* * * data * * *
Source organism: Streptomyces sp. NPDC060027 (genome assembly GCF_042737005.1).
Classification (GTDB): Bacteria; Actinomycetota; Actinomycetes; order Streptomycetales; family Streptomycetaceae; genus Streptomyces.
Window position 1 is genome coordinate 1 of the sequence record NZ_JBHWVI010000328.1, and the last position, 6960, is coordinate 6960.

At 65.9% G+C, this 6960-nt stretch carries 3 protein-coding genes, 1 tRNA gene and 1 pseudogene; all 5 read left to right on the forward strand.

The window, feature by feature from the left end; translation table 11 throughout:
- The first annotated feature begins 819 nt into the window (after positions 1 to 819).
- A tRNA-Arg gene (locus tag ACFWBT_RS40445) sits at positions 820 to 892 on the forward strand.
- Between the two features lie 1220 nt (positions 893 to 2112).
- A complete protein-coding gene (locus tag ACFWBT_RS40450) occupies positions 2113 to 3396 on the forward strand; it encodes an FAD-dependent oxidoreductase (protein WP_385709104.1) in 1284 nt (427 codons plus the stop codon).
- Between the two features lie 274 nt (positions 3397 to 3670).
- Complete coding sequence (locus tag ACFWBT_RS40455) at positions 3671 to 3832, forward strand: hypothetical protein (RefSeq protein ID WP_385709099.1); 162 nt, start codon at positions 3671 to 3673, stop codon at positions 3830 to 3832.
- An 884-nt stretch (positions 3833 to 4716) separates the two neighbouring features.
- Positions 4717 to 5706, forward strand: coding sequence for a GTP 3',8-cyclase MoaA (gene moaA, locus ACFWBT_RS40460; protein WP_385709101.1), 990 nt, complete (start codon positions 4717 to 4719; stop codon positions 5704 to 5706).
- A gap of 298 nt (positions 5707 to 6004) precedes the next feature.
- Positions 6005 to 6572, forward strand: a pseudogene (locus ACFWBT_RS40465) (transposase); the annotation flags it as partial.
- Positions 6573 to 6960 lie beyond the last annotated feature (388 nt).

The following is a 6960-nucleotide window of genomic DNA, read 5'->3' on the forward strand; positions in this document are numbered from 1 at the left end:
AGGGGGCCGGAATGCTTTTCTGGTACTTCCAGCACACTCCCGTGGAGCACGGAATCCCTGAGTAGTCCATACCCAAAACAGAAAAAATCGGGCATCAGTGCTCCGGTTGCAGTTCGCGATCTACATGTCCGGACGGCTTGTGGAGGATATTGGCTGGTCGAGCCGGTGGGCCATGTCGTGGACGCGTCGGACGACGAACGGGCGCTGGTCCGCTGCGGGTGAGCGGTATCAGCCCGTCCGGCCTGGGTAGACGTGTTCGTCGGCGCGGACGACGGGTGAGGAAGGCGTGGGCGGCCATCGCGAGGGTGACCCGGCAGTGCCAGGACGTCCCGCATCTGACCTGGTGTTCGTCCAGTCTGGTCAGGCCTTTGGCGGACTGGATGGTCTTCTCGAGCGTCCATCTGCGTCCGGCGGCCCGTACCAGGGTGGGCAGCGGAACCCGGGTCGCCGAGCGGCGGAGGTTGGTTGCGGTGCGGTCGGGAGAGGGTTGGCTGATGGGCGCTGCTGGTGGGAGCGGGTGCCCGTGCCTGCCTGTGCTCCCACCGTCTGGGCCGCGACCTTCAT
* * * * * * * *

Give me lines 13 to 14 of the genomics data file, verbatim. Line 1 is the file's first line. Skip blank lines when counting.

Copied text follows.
- Positions 4717 to 5706, forward strand: coding sequence for a GTP 3',8-cyclase MoaA (gene moaA, locus ACFWBT_RS40460; protein WP_385709101.1), 990 nt, complete (start codon positions 4717 to 4719; stop codon positions 5704 to 5706).
- A gap of 298 nt (positions 5707 to 6004) precedes the next feature.